This is an overt proof that the city had not been rebuilt yet, and that this very day of the 20th year of Artaxerxes, was the commandment given to restore Jerusalem. This is an important fact to keep in mind, to later understand Daniel's prophecy of the seventy weeks.

    "1 And the rulers of the people dwelt at Jerusalem; the rest of the people also cast lots, to bring one of ten to dwell in Jerusalem the holy city, and nine parts to dwell in other cities. 2 And the people blessed all the men, that willingly offered themselves to dwell at Jerusalem.                                                                                                                      ( Neh 11: 1-2 )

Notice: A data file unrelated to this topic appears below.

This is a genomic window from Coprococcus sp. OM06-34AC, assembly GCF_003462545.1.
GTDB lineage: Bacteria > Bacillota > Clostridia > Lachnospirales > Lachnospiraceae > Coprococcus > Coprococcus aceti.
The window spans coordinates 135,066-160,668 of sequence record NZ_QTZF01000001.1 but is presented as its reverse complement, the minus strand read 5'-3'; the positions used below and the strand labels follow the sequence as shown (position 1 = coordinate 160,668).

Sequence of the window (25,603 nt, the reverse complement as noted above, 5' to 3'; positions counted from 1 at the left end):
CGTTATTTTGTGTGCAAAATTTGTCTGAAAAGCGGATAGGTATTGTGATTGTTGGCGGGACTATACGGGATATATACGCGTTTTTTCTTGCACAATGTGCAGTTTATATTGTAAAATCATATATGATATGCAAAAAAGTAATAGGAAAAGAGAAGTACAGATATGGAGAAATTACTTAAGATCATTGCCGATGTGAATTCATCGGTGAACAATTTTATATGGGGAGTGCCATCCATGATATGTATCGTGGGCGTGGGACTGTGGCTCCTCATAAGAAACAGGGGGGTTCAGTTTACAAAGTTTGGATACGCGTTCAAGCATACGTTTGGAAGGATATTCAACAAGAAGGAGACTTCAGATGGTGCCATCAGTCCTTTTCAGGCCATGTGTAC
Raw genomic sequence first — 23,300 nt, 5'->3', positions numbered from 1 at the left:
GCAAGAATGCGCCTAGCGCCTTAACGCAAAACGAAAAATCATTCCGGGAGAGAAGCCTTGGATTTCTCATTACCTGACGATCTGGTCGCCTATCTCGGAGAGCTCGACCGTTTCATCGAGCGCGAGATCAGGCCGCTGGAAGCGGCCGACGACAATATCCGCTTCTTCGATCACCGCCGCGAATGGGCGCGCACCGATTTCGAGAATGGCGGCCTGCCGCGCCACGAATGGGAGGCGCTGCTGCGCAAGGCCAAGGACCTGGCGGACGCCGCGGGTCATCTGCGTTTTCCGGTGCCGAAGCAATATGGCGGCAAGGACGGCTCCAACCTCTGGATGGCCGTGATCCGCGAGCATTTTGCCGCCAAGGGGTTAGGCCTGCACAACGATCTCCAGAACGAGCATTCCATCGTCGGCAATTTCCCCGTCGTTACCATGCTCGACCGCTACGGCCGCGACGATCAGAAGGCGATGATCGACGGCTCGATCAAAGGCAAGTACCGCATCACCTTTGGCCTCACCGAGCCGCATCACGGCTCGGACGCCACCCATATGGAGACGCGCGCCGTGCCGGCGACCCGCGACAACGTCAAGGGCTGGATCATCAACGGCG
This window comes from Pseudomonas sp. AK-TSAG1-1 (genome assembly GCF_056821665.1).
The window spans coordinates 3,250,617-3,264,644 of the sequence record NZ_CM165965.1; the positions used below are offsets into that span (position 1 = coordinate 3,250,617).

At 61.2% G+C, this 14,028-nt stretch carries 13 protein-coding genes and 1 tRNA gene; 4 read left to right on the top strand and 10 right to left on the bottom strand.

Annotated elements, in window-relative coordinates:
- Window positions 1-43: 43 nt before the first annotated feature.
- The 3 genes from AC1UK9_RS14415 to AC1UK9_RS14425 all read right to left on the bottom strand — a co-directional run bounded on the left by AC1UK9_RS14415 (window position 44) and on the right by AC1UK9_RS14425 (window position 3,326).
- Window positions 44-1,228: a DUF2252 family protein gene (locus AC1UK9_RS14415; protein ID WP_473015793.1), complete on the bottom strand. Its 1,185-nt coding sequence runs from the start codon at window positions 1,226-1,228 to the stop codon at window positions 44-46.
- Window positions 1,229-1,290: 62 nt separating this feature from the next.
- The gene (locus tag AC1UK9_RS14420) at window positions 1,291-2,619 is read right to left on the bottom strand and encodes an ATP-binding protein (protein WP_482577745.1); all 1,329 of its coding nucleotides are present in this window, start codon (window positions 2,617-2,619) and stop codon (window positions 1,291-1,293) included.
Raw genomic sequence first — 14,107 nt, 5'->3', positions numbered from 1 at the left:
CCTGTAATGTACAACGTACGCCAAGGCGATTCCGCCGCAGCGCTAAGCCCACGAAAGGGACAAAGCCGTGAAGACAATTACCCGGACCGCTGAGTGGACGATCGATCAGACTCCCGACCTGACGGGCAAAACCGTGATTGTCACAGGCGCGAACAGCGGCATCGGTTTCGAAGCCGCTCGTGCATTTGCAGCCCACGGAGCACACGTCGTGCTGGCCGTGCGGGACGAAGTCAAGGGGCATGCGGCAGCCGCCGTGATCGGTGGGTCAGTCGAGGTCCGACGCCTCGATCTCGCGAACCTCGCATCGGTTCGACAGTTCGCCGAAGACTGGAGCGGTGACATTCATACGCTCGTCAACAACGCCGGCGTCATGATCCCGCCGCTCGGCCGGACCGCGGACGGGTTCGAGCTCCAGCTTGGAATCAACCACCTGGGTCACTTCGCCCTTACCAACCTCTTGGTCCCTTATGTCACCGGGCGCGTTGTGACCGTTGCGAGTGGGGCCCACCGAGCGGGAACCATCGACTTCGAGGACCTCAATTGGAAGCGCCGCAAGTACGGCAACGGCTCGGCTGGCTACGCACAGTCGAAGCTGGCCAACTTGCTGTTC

"8 And a letter unto Asaph the keeper of the king's forest, that he may give me timber to make beams for the gates of the palace which appertained to the house, and for the wall of the city, and for the house that I shall enter into. And the king granted me, according to the good hand of my God upon me. 9 Then I came to the governors beyond the river, and gave them the king's letters. Now the king had sent captains of the army and horsemen with me."                                                                               ( Neh 2: 8-9 )

    In Dn 9: 25-26 it clearly says that from the going forth of the commandment to restore Jerusalem, till the Messiah, 7 weeks of years and 62 weeks of years, equal to 69 weeks of years would elapse. This means 69 periods of 7 years each, which amounts to 483 years.     ( Below I demonstrate that in the Bible the word "week" is also used to mean a period of seven years ).